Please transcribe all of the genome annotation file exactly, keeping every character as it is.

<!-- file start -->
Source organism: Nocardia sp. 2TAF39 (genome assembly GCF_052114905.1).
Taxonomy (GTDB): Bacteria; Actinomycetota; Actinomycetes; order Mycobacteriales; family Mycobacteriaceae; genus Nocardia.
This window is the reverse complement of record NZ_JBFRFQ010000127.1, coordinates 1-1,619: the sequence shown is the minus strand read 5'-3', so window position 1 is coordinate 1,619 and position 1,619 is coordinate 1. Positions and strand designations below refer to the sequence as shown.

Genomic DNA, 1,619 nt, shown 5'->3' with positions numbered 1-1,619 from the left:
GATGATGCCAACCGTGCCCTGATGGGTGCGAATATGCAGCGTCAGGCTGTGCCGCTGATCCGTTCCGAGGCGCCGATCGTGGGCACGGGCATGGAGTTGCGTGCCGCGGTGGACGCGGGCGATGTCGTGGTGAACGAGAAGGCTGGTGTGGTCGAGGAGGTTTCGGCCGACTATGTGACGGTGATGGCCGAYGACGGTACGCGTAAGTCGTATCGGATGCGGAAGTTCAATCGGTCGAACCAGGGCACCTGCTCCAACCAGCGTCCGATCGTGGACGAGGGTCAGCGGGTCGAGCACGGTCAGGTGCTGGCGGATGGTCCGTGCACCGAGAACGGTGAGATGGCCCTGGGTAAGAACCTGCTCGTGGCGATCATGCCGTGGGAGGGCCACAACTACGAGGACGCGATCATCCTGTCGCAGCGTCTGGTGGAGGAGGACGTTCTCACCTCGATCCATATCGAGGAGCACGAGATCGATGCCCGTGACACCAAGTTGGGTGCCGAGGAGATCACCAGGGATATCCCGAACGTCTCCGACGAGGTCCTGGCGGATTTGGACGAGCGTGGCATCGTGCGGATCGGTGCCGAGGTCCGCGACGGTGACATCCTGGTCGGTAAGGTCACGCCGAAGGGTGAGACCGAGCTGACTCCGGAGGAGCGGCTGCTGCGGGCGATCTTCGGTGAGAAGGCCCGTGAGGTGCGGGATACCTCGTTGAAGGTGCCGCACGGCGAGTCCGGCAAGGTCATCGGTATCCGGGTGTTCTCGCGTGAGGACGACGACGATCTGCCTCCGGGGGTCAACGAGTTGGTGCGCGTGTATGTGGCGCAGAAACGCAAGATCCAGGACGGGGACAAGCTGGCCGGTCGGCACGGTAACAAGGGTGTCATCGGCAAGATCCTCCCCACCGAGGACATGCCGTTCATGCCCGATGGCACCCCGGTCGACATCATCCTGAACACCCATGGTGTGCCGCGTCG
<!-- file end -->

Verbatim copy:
Source organism: Nocardia sp. 2TAF39 (genome assembly GCF_052114905.1).
Taxonomy (GTDB): Bacteria; Actinomycetota; Actinomycetes; order Mycobacteriales; family Mycobacteriaceae; genus Nocardia.
This window is the reverse complement of record NZ_JBFRFQ010000127.1, coordinates 1-1,619: the sequence shown is the minus strand read 5'-3', so window position 1 is coordinate 1,619 and position 1,619 is coordinate 1. Positions and strand designations below refer to the sequence as shown.

Genomic DNA, 1,619 nt, shown 5'->3' with positions numbered 1-1,619 from the left:
GATGATGCCAACCGTGCCCTGATGGGTGCGAATATGCAGCGTCAGGCTGTGCCGCTGATCCGTTCCGAGGCGCCGATCGTGGGCACGGGCATGGAGTTGCGTGCCGCGGTGGACGCGGGCGATGTCGTGGTGAACGAGAAGGCTGGTGTGGTCGAGGAGGTTTCGGCCGACTATGTGACGGTGATGGCCGAYGACGGTACGCGTAAGTCGTATCGGATGCGGAAGTTCAATCGGTCGAACCAGGGCACCTGCTCCAACCAGCGTCCGATCGTGGACGAGGGTCAGCGGGTCGAGCACGGTCAGGTGCTGGCGGATGGTCCGTGCACCGAGAACGGTGAGATGGCCCTGGGTAAGAACCTGCTCGTGGCGATCATGCCGTGGGAGGGCCACAACTACGAGGACGCGATCATCCTGTCGCAGCGTCTGGTGGAGGAGGACGTTCTCACCTCGATCCATATCGAGGAGCACGAGATCGATGCCCGTGACACCAAGTTGGGTGCCGAGGAGATCACCAGGGATATCCCGAACGTCTCCGACGAGGTCCTGGCGGATTTGGACGAGCGTGGCATCGTGCGGATCGGTGCCGAGGTCCGCGACGGTGACATCCTGGTCGGTAAGGTCACGCCGAAGGGTGAGACCGAGCTGACTCCGGAGGAGCGGCTGCTGCGGGCGATCTTCGGTGAGAAGGCCCGTGAGGTGCGGGATACCTCGTTGAAGGTGCCGCACGGCGAGTCCGGCAAGGTCATCGGTATCCGGGTGTTCTCGCGTGAGGACGACGACGATCTGCCTCCGGGGGTCAACGAGTTGGTGCGCGTGTATGTGGCGCAGAAACGCAAGATCCAGGACGGGGACAAGCTGGCCGGTCGGCACGGTAACAAGGGTGTCATCGGCAAGATCCTCCCCACCGAGGACATGCCGTTCATGCCCGATGGCACCCCGGTCGACATCATCCTGAACACCCATGGTGTGCCGCGTCG